Unionists have voiced disgust at Public Prosecution Service advice that no criminal charges will be brought against a folk band who played at the Ardoyne Fleadh last month.
The band, called The Druids – who faced widespread criticism after its singer urged British soldiers and their “Orange comrades” to get out of Ireland – will no longer face the prospect of prosecution.
The PSNI had received a number of complaints after the remarks were made during a gig by the Kildare-based band. Both unionist and nationalist politicians criticised what was said on stage at the event. The band claimed the comments were taken out of context.
PSNI Chief Superintendent Nigel Grimshaw said: “Police conducted a full and thorough investigation into complaints made and evidence was presented to the PPS. The PPS has provided pre-prosecutorial advice that no criminal offence has been committed.”
A PPS spokesperson said: “We can confirm that PSNI sought prosecutorial advice from PPS in connection with their investigations into events at Ardoyne Fleadh.
“On the basis of information provided by police, it was not considered that there was evidence of conduct amounting to a criminal offence.”
DUP MP for North Belfast Nigel Dodds said the PSNI and PPS’s actions “beggared belief”.
He also said the importance of the decision should not be underestimated by the authorities.
“This decision by the PSNI and PPS beggars belief. In Scotland prosecutions have been successfully pursued against those who sang the so-called Famine Song yet the republican equivalents have been given the green light by the PSNI and PPS in Northern Ireland. ‘Why?’ is the obvious question.
“The importance of this decision should not be underestimated by the authorities. Every political extremist has been given free rein to tell whatever section of society they like to f- off home, to threaten them, to abuse them, and the PPS and PSNI will look the other way.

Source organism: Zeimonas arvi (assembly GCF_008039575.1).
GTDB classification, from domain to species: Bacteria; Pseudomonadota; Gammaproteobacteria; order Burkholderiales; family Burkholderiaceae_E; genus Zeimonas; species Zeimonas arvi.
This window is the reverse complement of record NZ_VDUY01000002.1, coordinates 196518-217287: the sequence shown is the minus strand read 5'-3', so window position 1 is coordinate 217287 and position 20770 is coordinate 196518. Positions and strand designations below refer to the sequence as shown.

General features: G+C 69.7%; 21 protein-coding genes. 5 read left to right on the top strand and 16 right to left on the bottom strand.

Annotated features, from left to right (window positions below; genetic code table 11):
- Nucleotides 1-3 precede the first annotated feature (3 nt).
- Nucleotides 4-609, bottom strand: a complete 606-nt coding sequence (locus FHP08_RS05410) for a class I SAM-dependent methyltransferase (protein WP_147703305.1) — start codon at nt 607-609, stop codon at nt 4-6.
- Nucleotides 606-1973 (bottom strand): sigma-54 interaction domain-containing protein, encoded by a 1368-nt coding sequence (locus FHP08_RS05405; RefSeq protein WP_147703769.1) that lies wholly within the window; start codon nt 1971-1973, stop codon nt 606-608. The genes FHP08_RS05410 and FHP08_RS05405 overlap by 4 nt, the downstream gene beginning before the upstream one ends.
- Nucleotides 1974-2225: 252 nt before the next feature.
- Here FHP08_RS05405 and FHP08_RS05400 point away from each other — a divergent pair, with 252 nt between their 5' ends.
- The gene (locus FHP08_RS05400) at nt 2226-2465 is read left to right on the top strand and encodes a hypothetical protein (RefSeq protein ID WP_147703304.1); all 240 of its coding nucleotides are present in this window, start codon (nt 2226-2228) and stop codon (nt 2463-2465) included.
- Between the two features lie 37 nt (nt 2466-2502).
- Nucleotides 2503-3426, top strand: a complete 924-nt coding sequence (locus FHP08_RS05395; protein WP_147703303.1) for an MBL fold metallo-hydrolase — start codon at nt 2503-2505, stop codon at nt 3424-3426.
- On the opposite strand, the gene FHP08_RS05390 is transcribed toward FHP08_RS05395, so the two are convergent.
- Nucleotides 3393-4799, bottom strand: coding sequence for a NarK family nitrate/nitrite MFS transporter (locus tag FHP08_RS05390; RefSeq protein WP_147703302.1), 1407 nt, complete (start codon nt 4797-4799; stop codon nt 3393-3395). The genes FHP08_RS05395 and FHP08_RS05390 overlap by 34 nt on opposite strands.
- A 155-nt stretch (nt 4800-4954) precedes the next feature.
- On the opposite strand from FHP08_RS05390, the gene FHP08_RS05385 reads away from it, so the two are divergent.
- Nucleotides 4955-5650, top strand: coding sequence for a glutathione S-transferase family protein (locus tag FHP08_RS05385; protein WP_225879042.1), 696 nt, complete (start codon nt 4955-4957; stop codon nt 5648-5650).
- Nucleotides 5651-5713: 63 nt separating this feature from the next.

“This decision will be challenged by the DUP at the Assembly, on the Policing Board and through any other avenue we can find.”
TUV Belfast councillor Jolene Bunting said the move would “further damage unionist confidence in the police”.
“I am disgusted that the PSNI have told me in response to my complaint on the matter that they will take ‘no action’ following the disgraceful comments at the Ardoyne Fleadh the weekend before last.
“Not that long ago, flag protestors were brought before the courts for making speeches at City Hall which where mild in comparison with the anti-British and anti-Orange hate speech at Ardoyne. Many people will see this as yet more evidence of double standards from the PSNI.
“It seems there is one rule for loyalists but quite another for republicans.
“I am also surprised by the speed of the PSNI investigation. How did they come to these conclusions so quickly?
“It is partially odd given that charges against flag protestors like William Frazer and Jamie Bryson were dragged out over months. Both the PSNI decision and the speed with which it was reached have further damaged unionist confidence in the police.”
Ulster Unionist Policing Board member Ross Hussey claimed the decision was both “indefensible and inexplicable” and called for an explanation from the Director of Public Prosecutions Barra McGrory.
“The evidence is there, on film, for the whole world to see, yet the PPS can’t see anything.
“This was a racist and sectarian rant. What exactly do republicans have to do to have been deemed to have breached the law? Failure to act brings the PPS into disrepute.
“We have recently been plagued with a series of disgraceful attacks, particularly in Belfast, where people have been singled out because of their skin colour or perceived religious identity.
“For the PPS to refuse to take action against someone very publicly telling an entire section of our community to “f*** off back to England where they came from” defies belief. The Druids band do not get to decide who has a right to live in Northern Ireland. It is to their eternal shame that the PPS seems to disagree.”